Release: Single Audit Repeats Call for Drastic Improvements in Grants Management
Tuesday Sep 12th, 2023
204 City Hall - Baltimore Maryland 21202
FOR IMMEDIATE RELEASE
Geoff Shannon, Public Relations Officer
Baltimore, Md. – Baltimore City grants management remains in dire need of significant improvement, according to audit findings in the recently released annual Baltimore City Single Audit. These repeat findings are sounding an alarm that if the City continues to ignore, they risk millions in grant funding essential to serving the most vulnerable Baltimoreans.
"Baltimore City has historically left grants management to individual agencies and the disjointed, decentralized management of millions of dollars in federal grants year after year is reaching a crisis point," said Celeste Amato, Clerk to the Board of Estimates/Chief of Staff to Comptroller Henry. "Even with a new financial system in place and increased focus on improving other central administrative controls, the City needs to make greater strides now."
Among the 24 findings noted in Baltimore City’s Single Audit, nine were attributed to federal grant programs managed by the Health Department. The remaining findings were tied to the Department of Finance, Mayor’s Office of Children and Family Success (MOCFS), Mayor’s Office of Homelessness, and Baltimore City Information & Technology (BCIT).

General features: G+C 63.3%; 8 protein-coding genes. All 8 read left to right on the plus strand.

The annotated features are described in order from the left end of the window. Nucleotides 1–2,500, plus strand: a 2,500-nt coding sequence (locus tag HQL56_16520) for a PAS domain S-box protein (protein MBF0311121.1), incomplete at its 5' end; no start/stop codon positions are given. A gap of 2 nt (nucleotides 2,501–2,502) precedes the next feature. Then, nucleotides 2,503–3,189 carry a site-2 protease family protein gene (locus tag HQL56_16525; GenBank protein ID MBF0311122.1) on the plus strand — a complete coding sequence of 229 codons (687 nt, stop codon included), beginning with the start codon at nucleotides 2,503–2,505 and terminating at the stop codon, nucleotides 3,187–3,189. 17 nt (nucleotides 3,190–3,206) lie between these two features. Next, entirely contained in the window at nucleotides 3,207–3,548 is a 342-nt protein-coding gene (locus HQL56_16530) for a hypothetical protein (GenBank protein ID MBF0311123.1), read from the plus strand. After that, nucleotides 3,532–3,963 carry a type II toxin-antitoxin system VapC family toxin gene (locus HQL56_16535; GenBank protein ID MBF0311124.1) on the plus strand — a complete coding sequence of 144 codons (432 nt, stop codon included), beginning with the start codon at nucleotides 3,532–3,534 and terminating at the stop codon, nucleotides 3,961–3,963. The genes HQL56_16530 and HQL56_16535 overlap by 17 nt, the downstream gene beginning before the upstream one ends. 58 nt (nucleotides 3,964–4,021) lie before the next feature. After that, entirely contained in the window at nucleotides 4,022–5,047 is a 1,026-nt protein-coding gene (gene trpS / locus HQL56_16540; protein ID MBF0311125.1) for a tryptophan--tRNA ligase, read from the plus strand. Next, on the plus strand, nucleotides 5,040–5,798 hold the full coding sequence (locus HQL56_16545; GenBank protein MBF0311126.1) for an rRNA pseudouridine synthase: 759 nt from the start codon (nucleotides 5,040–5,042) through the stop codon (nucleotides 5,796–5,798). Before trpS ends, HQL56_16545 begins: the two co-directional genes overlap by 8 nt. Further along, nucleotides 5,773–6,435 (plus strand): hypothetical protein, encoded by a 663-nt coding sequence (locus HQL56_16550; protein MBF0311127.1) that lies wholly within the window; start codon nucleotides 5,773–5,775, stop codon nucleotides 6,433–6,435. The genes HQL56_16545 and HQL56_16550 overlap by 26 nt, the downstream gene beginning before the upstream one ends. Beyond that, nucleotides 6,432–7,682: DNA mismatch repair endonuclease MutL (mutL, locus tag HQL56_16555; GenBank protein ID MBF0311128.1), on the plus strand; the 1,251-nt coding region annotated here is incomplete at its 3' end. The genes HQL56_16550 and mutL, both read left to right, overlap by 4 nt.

Independent firm SB & Company, LLC, conducted the Fiscal Year 2022 Single Audit and presented its findings at the September 6th meeting of the Baltimore City Board of Estimates.
Summary of Findings
Five different findings (009, 017, 019, 020, 021) cited that, “Finance and the agency use different parameters for generating reports and there was no documentation of the reconciling [of] differences.” This same finding was presented repeatedly in audits from prior years.
Vital HIV prevention and care services for uninsured and underinsured persons both incurred significant findings. HIV Prevention Activities, funded by the Department of Health and Human Services, had three findings related to reporting, record-keeping, and cash management. HIV Emergency Relief Project Grants had repeat findings regarding cash management and subrecipient monitoring.
“The Health Department has said the exact same thing in their corrective action plan year after year in every single audit. It’s the same explanation they’ve shared with the Board in response to their late grant contracts and biennial audit. It’s incredibly frustrating to hear an agency say they know how to fix a problem and still make only minimal progress, time after time,” said Comptroller Bill Henry. “If we can't improve our performance - substantially and quickly there could be immediate negative consequences for our most vulnerable communities.”
The Single Audit can be found on the Comptroller’s website.
About the Single Audit
The Single Audit, previously known as the OMB Circular A-133 audit, is an organization-wide financial statement and federal awards audit of a non-federal entity that expends $750,000 or more in federal funds in one year. It is intended to provide assurance to the Federal Government that a non-federal entity has adequate fiscal and administrative internal controls in place and is generally in compliance with program requirements. Non-federal entities include states, local governments, Indian tribes, institutions, and non-profit organizations.
Baltimore City is not a low-risk federal funding recipient and therefore external auditors are required to test 40% of total federal awards expended, instead of 20%.
The external auditor, SB & Company is hired by the Department of Finance. The Department of Audits assists.